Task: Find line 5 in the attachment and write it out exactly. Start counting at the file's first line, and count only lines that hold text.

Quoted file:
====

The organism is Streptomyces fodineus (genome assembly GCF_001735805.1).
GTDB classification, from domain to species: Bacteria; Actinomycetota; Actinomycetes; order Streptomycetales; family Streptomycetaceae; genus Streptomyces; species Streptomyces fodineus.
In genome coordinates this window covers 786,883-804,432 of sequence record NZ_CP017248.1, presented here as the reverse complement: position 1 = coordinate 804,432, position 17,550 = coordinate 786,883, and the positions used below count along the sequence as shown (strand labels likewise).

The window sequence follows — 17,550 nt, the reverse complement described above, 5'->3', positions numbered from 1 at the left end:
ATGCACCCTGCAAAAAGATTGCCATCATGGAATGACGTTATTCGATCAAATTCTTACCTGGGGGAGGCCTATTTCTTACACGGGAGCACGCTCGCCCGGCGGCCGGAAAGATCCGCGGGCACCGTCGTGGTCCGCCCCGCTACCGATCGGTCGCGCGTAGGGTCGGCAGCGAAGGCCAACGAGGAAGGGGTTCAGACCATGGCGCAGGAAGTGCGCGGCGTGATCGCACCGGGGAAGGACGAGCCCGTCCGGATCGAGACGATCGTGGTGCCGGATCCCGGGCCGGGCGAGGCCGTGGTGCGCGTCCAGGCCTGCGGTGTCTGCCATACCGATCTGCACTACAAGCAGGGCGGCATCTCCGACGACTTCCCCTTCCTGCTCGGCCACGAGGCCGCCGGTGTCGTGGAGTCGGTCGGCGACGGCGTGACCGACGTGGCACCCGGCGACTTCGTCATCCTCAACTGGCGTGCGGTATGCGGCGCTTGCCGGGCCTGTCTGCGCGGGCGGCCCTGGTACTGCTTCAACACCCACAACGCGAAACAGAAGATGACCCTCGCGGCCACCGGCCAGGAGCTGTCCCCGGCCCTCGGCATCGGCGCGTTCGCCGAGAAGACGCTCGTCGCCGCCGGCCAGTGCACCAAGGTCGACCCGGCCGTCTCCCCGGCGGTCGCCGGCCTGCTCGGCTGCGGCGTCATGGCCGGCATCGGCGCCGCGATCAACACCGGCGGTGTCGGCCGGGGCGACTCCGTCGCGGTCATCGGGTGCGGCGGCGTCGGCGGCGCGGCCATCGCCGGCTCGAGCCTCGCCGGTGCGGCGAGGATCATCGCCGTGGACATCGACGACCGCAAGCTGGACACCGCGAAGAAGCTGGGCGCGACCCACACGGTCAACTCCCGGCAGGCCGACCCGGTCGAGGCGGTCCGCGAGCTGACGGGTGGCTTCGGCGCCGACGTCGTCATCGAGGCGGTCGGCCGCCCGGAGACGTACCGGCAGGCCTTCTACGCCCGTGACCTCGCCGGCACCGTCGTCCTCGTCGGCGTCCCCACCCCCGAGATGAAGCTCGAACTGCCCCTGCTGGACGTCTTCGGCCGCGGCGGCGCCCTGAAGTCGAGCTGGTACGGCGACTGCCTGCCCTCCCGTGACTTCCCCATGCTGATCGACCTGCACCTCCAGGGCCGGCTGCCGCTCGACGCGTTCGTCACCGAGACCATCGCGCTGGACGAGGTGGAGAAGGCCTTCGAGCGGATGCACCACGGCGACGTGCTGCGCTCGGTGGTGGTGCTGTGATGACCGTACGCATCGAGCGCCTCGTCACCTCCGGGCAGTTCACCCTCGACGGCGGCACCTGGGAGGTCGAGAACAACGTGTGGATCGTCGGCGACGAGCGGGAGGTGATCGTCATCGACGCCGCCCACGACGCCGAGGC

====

ATGCACCCTGCAAAAAGATTGCCATCATGGAATGACGTTATTCGATCAAATTCTTACCTGGGGGAGGCCTATTTCTTACACGGGAGCACGCTCGCCCGGCGGCCGGAAAGATCCGCGGGCACCGTCGTGGTCCGCCCCGCTACCGATCGGTCGCGCGTAGGGTCGGCAGCGAAGGCCAACGAGGAAGGGGTTCAGACCATGGCGCAGGAAGTGCGCGGCGTGATCGCACCGGGGAAGGACGAGCCCGTCCGGATCGAGACGATCGTGGTGCCGGATCCCGGGCCGGGCGAGGCCGTGGTGCGCGTCCAGGCCTGCGGTGTCTGCCATACCGATCTGCACTACAAGCAGGGCGGCATCTCCGACGACTTCCCCTTCCTGCTCGGCCACGAGGCCGCCGGTGTCGTGGAGTCGGTCGGCGACGGCGTGACCGACGTGGCACCCGGCGACTTCGTCATCCTCAACTGGCGTGCGGTATGCGGCGCTTGCCGGGCCTGTCTGCGCGGGCGGCCCTGGTACTGCTTCAACACCCACAACGCGAAACAGAAGATGACCCTCGCGGCCACCGGCCAGGAGCTGTCCCCGGCCCTCGGCATCGGCGCGTTCGCCGAGAAGACGCTCGTCGCCGCCGGCCAGTGCACCAAGGTCGACCCGGCCGTCTCCCCGGCGGTCGCCGGCCTGCTCGGCTGCGGCGTCATGGCCGGCATCGGCGCCGCGATCAACACCGGCGGTGTCGGCCGGGGCGACTCCGTCGCGGTCATCGGGTGCGGCGGCGTCGGCGGCGCGGCCATCGCCGGCTCGAGCCTCGCCGGTGCGGCGAGGATCATCGCCGTGGACATCGACGACCGCAAGCTGGACACCGCGAAGAAGCTGGGCGCGACCCACACGGTCAACTCCCGGCAGGCCGACCCGGTCGAGGCGGTCCGCGAGCTGACGGGTGGCTTCGGCGCCGACGTCGTCATCGAGGCGGTCGGCCGCCCGGAGACGTACCGGCAGGCCTTCTACGCCCGTGACCTCGCCGGCACCGTCGTCCTCGTCGGCGTCCCCACCCCCGAGATGAAGCTCGAACTGCCCCTGCTGGACGTCTTCGGCCGCGGCGGCGCCCTGAAGTCGAGCTGGTACGGCGACTGCCTGCCCTCCCGTGACTTCCCCATGCTGATCGACCTGCACCTCCAGGGCCGGCTGCCGCTCGACGCGTTCGTCACCGAGACCATCGCGCTGGACGAGGTGGAGAAGGCCTTCGAGCGGATGCACCACGGCGACGTGCTGCGCTCGGTGGTGGTGCTGTGATGACCGTACGCATCGAGCGCCTCGTCACCTCCGGGCAGTTCACCCTCGACGGCGGCACCTGGGAGGTCGAGAACAACGTGTGGATCGTCGGCGACGAGCGGGAGGTGATCGTCATCGACGCCGCCCACGACGCCGAGGC